[hackerspaces] bring back the crime - "hacker" is starting to mean "creative entrepeneur"
hellekin at dyne.org
Tue Sep 22 20:48:14 CEST 2015
On 09/22/2015 03:19 PM, Mark Rosenblitt-Janssen wrote:
>> Miss the good old association with crime - it made all these people stay
>> very far away.
> Thank [Thor|Athena] that there's someone with some spirit on the list.
I said earlier I didn't like the association with crime. Probably you
misinterpreted it, so I want to clarify. Before corporations invaded
the Internet, before firewalls existed, "computer crime" was probably
not a term at all. "Computer fraud" was, with the meaning of "fraud
committed with a computer". Fraud was the crime: not using a computer,
exploring networks, or gaining access to computers outside your premises.
When I said I didn't like the association with crime, it's because the
term "hacker" is not a made up thing like "intellectual property" that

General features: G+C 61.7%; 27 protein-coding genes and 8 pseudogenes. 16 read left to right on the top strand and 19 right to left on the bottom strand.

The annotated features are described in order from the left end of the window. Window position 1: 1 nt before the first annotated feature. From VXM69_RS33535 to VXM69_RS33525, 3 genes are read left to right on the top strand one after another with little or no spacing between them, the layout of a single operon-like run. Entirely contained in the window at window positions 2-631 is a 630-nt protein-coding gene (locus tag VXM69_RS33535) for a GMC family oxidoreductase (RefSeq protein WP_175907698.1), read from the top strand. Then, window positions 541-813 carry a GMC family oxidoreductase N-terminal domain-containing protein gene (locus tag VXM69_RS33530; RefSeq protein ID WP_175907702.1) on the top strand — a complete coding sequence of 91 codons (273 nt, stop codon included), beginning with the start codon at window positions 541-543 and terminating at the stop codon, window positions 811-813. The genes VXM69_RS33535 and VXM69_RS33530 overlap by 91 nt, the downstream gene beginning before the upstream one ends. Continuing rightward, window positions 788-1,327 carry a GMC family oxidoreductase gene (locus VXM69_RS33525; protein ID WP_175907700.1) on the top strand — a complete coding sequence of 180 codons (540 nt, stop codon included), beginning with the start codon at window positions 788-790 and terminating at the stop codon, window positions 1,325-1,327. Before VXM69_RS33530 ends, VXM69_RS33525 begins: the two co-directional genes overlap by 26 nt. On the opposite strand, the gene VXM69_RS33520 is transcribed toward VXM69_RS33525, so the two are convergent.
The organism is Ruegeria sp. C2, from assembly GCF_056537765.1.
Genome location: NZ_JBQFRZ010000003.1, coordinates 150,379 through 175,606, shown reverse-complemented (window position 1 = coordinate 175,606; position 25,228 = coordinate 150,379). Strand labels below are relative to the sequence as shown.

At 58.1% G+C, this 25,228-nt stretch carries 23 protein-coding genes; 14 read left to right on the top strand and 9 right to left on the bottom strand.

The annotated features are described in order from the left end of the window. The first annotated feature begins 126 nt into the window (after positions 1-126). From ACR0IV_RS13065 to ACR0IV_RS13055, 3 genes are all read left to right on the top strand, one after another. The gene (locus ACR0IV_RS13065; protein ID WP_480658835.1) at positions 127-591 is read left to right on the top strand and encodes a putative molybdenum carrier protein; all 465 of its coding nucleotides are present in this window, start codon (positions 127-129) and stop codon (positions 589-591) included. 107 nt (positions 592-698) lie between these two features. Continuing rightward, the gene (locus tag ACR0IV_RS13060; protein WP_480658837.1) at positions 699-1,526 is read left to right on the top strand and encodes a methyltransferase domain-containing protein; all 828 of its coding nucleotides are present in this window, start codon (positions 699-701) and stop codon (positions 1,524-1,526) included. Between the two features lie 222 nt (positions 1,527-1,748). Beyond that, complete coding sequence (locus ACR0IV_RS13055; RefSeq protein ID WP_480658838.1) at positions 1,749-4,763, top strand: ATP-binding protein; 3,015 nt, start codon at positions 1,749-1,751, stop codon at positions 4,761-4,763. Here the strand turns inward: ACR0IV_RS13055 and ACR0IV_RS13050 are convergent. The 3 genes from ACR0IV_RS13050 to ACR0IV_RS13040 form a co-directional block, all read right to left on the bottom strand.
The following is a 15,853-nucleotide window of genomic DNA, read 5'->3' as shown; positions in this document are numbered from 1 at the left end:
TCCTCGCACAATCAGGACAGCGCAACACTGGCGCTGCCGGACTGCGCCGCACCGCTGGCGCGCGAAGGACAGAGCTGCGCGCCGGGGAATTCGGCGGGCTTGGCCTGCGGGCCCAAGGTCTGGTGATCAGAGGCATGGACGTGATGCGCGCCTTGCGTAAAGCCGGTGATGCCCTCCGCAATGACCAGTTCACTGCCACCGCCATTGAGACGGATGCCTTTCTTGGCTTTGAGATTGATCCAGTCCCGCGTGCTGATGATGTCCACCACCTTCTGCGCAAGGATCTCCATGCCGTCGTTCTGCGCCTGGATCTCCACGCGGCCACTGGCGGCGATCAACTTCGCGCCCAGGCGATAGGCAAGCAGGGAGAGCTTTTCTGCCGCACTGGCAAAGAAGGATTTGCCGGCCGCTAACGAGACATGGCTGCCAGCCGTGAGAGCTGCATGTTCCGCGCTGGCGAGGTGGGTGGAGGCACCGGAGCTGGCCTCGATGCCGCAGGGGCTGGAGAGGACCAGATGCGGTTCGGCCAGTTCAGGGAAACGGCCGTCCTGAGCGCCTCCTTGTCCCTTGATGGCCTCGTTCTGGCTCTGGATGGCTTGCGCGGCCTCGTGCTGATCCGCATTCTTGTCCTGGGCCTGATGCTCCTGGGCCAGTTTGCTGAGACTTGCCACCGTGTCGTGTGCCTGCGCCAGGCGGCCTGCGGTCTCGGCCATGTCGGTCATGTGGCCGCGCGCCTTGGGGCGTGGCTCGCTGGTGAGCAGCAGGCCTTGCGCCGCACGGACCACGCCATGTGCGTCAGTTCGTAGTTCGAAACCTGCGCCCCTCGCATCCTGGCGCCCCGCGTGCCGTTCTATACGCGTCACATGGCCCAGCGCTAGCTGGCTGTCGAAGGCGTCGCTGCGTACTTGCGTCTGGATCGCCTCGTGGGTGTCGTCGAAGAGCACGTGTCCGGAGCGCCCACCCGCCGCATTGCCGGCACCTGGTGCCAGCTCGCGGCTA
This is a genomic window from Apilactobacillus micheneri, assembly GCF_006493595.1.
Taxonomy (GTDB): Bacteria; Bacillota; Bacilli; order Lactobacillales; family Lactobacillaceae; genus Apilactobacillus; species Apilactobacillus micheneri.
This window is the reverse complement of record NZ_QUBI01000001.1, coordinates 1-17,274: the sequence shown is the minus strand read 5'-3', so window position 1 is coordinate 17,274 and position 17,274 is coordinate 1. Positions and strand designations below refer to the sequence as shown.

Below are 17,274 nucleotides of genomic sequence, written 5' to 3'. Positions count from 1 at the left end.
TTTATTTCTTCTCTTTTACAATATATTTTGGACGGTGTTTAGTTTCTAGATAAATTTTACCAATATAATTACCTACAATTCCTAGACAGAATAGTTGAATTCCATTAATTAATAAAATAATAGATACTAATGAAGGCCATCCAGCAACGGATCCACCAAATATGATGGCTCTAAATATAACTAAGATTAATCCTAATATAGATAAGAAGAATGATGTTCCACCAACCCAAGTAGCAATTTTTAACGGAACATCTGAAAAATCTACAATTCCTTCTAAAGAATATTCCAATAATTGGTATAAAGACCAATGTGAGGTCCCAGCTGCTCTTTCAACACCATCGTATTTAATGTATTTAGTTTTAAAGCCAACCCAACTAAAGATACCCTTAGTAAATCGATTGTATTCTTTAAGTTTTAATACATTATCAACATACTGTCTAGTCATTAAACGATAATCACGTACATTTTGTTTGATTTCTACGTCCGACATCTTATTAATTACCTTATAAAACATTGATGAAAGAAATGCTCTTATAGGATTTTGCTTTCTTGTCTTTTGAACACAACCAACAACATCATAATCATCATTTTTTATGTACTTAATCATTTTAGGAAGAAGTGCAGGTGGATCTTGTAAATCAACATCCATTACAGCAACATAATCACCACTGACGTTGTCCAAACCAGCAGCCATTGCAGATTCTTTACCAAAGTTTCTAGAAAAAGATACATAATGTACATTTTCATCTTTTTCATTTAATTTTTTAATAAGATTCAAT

confounds many different things into one meaningless term. But it has
become just that, and the association with crime is part of why this
happened. When journalists brandish "hacker", they never ever mean a
clever solution to a tricky problem, or going where nobody has gone
before (fortunately, hackers don't wear spandex uniforms).
What is considered crime is another part of the picture: it's certainly
a crime to penetrate an organization's network, extract secret document,
and blackmail the organization. The crime is "blackmail". Whether it
is a crime to penetrate an organization's network, extract secret
information, and blow the whistle is another case entirely; if the
secret document is revealing a crime, I think it's justice. I see no
"crime" in hacking under the hacker ethics, yet most countries made it a
crime, and often one that makes guns and killing people more appealing
than hitting the Enter key.
The problem is not hacking, but the semantic field that's been applied
to it to blur its meaning. Is a protest a crime? In the last years we
can certainly wonder. The skin of what constitutes a crime moves with
the society's breathing. The original crime of hacking is to not remain
inside the preloaded squares of your life. This happens to be the
original duty of any citizen in a democracy to question authority--and
I'm not only talking about government.
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